- Wallace Matthews, ESPN Staff Writer
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ST. PETERSBURG, Fla. -- If you didn't know better, you might be tempted to believe Joe Maddon thought Dean Anna really was a pitcher.
After all, the last time Maddon saw him, Anna was inducing David DeJesus to pop up a 55-mph nothingball to end the eighth inning of Saturday night's 16-1 Tampa Bay Rays blowout of the New York Yankees.
So now, here was the same guy, all 5-foot-11 and 180 pounds of him, in the on-deck circle as Jacoby Ellsbury stepped into the batter's box with runners at first and third and two outs in the top of the 12th inning of a 1-1 game.
Let's see, now: Ellsbury -- two-time World Champion, career .300 hitter, All-Star and MVP candidate; Anna -- junkballing mop-up man.
Not surprisingly, Maddon chose to walk Ellsbury to load the bases and take his chances with Anna, even though his pitcher, C.J. Riefenhauser, had only made his big-league debut a day earlier.
The choice, while perfectly sound, raised the hackles on Anna's unimposing back.
"Absolutely," Anna said. "You got a little chip on your shoulder, you know? They’re walking the guy to get to you, and you gotta do something. That’s the mentality you have to have, I think, going up there."
And that was the mentality Anna kept throughout an intense eight-pitch at-bat, in which he fell behind 1-2, fought off a couple of two-strike sliders to work the count full, and then was able to check his swing on one more tantalizing slider that became ball four and forced in the go-ahead run that the Yankees needed so badly.
That run opened the floodgates, relatively speaking, because after that bases-loaded walk, Carlos Beltran delivered a two-run single and Alfonso Soriano dropped a parachute into short right for the final run of what became a 5-1 Yankees victory.
The game took 4 hours, 23 minutes to play, and without that Dean Anna at-bat, the Yankees and the Rays might still be playing. That's how hard runs were to come by on this day, and why Anna's walk seemed to have the same emotional effect on his team as a grand-slam homer.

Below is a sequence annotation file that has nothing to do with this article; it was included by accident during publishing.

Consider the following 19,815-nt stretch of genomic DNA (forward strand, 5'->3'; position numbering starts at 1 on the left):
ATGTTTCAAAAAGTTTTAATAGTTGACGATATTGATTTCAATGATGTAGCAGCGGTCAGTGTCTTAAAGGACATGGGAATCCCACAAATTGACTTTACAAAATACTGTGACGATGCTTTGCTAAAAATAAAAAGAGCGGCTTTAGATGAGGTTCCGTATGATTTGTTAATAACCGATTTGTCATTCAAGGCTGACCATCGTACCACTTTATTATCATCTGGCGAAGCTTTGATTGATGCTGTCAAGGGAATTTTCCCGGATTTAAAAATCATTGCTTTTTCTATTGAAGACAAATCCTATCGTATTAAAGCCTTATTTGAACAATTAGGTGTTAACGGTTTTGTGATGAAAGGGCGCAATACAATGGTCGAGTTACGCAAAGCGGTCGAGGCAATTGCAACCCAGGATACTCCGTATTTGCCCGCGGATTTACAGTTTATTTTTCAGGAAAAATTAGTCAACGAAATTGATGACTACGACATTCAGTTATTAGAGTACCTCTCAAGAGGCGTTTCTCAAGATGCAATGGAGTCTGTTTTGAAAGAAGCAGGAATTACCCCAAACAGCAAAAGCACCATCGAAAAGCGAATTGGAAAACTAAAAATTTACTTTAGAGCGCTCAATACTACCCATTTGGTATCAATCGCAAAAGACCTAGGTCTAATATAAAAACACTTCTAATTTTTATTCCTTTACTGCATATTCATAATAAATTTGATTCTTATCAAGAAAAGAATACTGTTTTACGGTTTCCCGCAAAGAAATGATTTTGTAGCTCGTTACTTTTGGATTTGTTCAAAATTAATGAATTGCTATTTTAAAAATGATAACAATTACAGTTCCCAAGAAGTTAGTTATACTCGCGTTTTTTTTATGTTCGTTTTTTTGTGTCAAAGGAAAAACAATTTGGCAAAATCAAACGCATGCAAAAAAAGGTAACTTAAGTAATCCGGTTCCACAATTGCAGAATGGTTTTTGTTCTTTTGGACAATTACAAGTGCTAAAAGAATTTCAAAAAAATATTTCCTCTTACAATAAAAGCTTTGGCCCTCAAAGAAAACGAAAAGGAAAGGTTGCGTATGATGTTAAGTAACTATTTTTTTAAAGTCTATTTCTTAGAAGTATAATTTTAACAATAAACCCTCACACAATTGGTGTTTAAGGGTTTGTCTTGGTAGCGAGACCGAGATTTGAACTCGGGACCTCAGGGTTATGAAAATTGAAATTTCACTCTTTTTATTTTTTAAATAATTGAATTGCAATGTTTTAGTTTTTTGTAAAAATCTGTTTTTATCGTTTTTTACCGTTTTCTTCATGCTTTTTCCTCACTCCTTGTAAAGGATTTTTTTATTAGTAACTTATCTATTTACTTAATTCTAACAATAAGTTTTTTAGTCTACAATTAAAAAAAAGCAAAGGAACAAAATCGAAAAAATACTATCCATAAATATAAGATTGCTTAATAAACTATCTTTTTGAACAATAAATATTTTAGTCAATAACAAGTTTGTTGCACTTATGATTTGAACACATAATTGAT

“That's a huge at-bat," Yankees managerJoe Girardi said. "Tough situation. A rookie kid that hasn’t had a lot of at-bats, probably never seen the pitcher before, but that's the one thing that we noticed in spring training, he gave you good at-bats. I didn’t think he had a bad swing in the whole at-bat."
The win not only eased some of the pressure that would have come down on the Yankees had they lost this one, but after having blown a four-run lead Friday night and losing 11-5, followed by Saturday's humiliating 16-1 blowout, it also eased the criticism that would have rained down upon Girardi for removing Derek Jeter for pinch-runner Ichiro Suzuki an inning earlier, after Jeter had led off the 11th with a single.
Girardi did it, he said, because he thought Ichiro had a better chance of stealing a base, but Ichiro got thrown out trying to steal, and of course, Anna was now hitting in Jeter's slot in the batting order.
"That's a tough decision to make, but I'm going for it right there," Girardi said of his decision to pull Jeter from the game. "It’s a little risky play to run there, but I’m doing everything I can to score a run there. I put in a guy that I thought had a chance to steal a base and he was darn close.”
As close, it seemed, as Anna's final non-swing at Riefenhauser's slider that was clearly out of the strike zone. Anna offered at it but home-plate umpire Clint Fagan ruled he hadn't gone around, and Anna, not at all the shy type, wasn't shy about agreeing with the call.
"Oh, I was 100 percent positive," he said. "I even started walking a little bit before he made the call. I knew there was no way he was going to call me out on that."
Anna, who signed with the Yankees as a free agent this winter after somehow being overlooked for six seasons in the San Diego Padres organization despite leading the Pacific Coast League in hitting (.331) last year, said he was not intimidated in the least by the situation, in spite of not knowing he was facing a rookie pitcher.
"I was having fun. It was a fun at-bat," he said. "Baseball’s all about moments, and that was a moment, right there. A fun moment."
And a decisive moment. And a moment, it is safe to assume, that neither the Yankees nor Joe Maddon are going to forget anytime soon.